TV Review - Luke Cage: Season 2

This series is allegedly connected to the Marvel Cinematic Universe or MCU, which means this series exists along side the blockbuster movies in league with The Avengers (2012). This series is notable because it's a predominantly African-American or black cast. Earlier this year, the MCU had its first film that was also predominantly black in its cast, as well as a black protagonist. That film was the smash hit, Black Panther. Unfortunately, this series doesn't really follow or comment on Black Panther. It would have been incredible if this series picked up on the themes or implications of Black Panther and actually reckoned with the threads left dangling at the end of that film, but no. We don't even get a shout out to Wakanda here.

One shouldn't be surprised that an obvious connection to Black Panther wasn't made. This series as well as the other TV series in the MCU, specifically the ones on Netflix haven't been great with connecting to the bigger movies whether it be through narrative or thematically. While one would have hoped that some direct reference to Black Panther, which was four months ago, would happen here, the hope for some reference to Avengers: Infinity War, which was only two months ago, seemed next to nil.

The reasons for such are twofold. One is budget. Referencing the blockbusters is practically pointless, if the series couldn't deliver with visuals or actors from those blockbusters. However, there are ways around it but these series don't even bother to acknowledge the events in the movies in ways that feel proportional. The Avengers revealed not only the existence of super-heroes but also alien life. Yet, these shows never treat that with the proportional reactions that people would have. Most people go on as if it never happened. How would black churches explain or talk about alien life?

The other reason the TV series don't reference the bigger films is because the overshadowing that might occur. Some might argue that there is no point to a character like Luke Cage when characters like Iron Man, Dr. Strange or Spider-Man exist in New York City. Those characters are so much more powerful and skillful than Luke Cage, all he has to do is call on them and his problems would be solved. In that regard, it makes sense that this series should reference Avengers: Infinity War because that movie literally removes that issue.

Yet, this series doesn't have a problem referencing other series in the MCU. Last year in 2017, Netflix gave us Iron Fist and The Defenders. Unfortunately, both those series were underwhelming, but this show makes fit to bring back the character of Iron Fist. Iron Fist is supposed to be this great martial artist with this amazing powerful hand. Sadly, this show still can't make him interesting in terms of well-choreographed action. Finn Jones who plays Danny Rand aka Iron Fist is still the lamest action star the MCU has ever employed. His fight scenes don't impress me at all, even with Luke Cage by his side.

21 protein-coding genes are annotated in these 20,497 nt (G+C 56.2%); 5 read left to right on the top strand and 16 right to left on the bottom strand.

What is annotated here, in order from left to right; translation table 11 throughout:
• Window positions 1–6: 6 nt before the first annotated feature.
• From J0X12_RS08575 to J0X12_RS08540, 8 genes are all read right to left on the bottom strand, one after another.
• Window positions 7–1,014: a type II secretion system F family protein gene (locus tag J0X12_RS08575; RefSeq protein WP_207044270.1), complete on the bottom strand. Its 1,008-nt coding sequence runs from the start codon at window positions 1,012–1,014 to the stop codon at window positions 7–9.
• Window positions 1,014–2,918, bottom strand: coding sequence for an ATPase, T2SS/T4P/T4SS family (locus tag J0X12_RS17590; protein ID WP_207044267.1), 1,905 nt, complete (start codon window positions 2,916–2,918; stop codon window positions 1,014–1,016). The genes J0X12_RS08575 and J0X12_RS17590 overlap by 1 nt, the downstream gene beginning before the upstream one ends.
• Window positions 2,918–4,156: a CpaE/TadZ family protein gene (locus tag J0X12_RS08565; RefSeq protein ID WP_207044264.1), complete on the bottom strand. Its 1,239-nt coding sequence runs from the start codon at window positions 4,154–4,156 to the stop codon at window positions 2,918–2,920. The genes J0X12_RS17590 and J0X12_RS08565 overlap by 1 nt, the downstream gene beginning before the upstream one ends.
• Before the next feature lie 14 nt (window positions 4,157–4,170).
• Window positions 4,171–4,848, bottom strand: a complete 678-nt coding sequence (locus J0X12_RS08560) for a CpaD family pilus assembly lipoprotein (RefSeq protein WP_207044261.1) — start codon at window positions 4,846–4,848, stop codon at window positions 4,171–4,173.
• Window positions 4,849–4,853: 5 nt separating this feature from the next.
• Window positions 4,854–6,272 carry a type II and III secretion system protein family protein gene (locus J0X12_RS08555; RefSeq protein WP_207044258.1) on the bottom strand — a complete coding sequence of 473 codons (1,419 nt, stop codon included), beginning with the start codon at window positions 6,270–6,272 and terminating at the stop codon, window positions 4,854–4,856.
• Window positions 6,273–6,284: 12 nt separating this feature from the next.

Mike Colter reprises his role as Luke Cage, the bullet-proof black man with super-strength. He's become Harlem's hero, a social media celebrity who everyone adores. Everyone he meets on the street always wants to take a selfie with him. He's done a lot to clean up the streets and get rid of drug dealers and other bad guys.

However, there's a point where one character looks at Luke and says, "There's nothing fun about you," and that quote in Episode 10 can be applied to this entire series, which continues to be overlong. There shouldn't be as many as 10 episodes with this much lack of fun. The reason it isn't fun is because the problem persists from the previous season of a lack of a good enough villain.

Alfre Woodard returns as Mariah, a politician-turned-criminal kingpin or rather queen-pin, but her and the criminals around her never measure up to what should be a more action-oriented show. Last year, Mahershala Ali played Cottonmouth, a character with the potential to be on the level of Lex Luther or the Joker. Yet, he was dismissed too soon and Mariah or "Shades," played by Theo Rossi, just never achieve that epic level. Comparatively, they're not even as interesting as Sigourney Weaver in The Defenders or David Tennant in Jessica Jones.

This show needs super-powered villains to match Luke Cage's invincibility and strength. The show tries to give us that this season with Bushmaster, played by Mustafa Shakir. Bushmaster is interesting, but he gets lost in the pacing of this season along side all the stuff with Mariah that I ended up not caring about him or being that enthralled, even though he's probably the sole reason to watch this season.

Rated TV-MA.
Running Time: 1 hr. / 13 eps.

Available on Netflix.


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